Video by Rafael Martínez Alequín
"Paris and New York have so much in common" as "cosmopolitan global capitals with a long history of progressive mindsets," de Blasio said.
De Blasio, a Democrat who took office Jan. 1, cited common goals with Hidalgo, Paris' first female mayor and a member of the French Socialist Party, who took office April 5.
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"We have the same platform in a couple of ways," he said. "It's really energizing, and we want to compare our experiences."
Paris wants to mobilize the private sector to help in the construction of affordable housing for middle-class residents, as New York does, Hidalgo said in French.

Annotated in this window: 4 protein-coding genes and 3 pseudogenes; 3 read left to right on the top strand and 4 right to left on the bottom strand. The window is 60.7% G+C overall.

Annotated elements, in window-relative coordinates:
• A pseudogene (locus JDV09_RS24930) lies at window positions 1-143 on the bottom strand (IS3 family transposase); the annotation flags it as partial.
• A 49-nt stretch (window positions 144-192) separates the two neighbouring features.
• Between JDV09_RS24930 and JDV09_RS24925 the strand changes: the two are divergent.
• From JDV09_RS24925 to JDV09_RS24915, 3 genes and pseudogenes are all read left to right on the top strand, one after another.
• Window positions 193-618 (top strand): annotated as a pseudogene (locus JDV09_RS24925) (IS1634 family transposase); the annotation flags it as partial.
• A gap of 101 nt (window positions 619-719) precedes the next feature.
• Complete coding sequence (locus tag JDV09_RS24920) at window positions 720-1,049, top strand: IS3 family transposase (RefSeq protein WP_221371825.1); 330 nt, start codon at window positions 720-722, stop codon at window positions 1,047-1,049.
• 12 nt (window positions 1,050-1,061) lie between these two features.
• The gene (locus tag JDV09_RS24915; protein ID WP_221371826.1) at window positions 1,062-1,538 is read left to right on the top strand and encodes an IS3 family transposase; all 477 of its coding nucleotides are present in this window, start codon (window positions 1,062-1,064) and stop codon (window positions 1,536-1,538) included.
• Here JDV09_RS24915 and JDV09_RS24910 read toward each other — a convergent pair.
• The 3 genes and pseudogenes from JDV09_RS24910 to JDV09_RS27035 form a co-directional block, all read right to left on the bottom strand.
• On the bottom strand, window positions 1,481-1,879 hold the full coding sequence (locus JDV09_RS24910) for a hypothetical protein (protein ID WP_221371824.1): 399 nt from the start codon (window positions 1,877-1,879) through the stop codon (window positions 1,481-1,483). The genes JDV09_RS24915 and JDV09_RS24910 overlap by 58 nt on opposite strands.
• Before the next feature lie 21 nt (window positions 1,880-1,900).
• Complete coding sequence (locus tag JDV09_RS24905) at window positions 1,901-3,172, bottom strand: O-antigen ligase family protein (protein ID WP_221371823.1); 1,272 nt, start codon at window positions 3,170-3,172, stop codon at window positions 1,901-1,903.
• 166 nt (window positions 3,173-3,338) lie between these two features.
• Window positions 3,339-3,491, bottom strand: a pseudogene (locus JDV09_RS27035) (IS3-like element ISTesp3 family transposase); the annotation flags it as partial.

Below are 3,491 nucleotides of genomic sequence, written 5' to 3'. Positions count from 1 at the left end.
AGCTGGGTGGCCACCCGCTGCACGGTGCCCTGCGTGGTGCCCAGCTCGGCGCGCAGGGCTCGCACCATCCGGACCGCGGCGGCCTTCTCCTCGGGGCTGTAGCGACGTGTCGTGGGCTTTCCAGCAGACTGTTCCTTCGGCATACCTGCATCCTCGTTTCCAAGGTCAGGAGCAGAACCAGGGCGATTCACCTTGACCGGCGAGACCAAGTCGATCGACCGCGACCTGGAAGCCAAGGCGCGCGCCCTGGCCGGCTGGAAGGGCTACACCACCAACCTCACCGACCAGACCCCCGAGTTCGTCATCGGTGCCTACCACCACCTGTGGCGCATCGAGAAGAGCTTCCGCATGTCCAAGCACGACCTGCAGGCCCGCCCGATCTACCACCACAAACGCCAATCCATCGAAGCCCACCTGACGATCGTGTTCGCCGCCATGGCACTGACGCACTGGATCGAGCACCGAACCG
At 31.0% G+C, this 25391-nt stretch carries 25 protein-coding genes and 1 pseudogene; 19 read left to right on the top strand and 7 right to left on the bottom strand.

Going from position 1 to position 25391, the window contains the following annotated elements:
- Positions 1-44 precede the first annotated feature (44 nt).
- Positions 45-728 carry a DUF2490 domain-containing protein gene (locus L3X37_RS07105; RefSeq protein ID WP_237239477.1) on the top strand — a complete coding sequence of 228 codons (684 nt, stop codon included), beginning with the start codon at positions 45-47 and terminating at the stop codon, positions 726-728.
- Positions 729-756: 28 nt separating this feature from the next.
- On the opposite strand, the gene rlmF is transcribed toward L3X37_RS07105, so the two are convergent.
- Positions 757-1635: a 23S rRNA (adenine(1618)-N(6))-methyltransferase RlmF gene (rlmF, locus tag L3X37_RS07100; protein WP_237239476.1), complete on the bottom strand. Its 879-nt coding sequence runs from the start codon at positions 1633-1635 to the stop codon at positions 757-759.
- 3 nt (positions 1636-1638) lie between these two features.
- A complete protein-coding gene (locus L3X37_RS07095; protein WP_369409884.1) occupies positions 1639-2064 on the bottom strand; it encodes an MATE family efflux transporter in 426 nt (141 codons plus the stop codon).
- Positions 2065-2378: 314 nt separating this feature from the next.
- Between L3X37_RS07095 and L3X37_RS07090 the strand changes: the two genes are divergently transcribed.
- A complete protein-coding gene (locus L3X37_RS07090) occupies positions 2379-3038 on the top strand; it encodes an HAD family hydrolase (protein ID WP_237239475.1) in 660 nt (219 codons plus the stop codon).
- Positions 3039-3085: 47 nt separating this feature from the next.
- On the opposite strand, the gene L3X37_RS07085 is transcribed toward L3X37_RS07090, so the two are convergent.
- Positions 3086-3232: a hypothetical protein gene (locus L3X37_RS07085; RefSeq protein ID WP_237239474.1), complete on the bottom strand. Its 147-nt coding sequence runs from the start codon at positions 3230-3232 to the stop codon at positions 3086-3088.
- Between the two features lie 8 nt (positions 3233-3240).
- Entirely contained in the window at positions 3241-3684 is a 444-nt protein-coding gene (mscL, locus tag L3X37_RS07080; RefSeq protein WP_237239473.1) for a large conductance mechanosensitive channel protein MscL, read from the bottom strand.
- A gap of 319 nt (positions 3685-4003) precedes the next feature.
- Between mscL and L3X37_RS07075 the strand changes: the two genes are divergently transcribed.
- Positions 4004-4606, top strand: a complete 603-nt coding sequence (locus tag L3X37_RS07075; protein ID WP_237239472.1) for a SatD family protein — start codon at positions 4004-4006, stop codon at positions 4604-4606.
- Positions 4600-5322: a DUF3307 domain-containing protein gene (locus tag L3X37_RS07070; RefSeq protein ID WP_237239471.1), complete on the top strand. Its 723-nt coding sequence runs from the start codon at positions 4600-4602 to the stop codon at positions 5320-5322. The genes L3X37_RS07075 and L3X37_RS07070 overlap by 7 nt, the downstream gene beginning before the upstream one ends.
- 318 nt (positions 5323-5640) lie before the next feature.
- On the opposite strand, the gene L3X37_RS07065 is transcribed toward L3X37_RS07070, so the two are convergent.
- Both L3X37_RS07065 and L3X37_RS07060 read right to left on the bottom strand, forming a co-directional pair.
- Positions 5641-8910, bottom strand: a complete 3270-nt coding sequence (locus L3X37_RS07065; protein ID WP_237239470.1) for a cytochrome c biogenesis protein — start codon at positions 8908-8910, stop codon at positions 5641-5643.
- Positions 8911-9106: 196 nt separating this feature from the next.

She has pledged to create 10,000 new housing units per year in Paris for low- and middle-income families. De Blasio seeks to build and preserve 200,000 affordable units in New York over 10 years.
Hidalgo condemned members of France's "extreme right" for their exclusionary and anti-immigrant policies. France's far-right National Front Party claimed the biggest victory in its history in local elections in March, although Hidalgo and the Socialists held Paris.
"I just honor and commend Mayor Hidalgo for being a voice of inclusion and tolerance in a multicultural society," de Blasio said, adding that New York is also working toward "a more perfect union."
De Blasio, who studies Spanish and uses it at most news conferences, was aided by a French-English interpreter.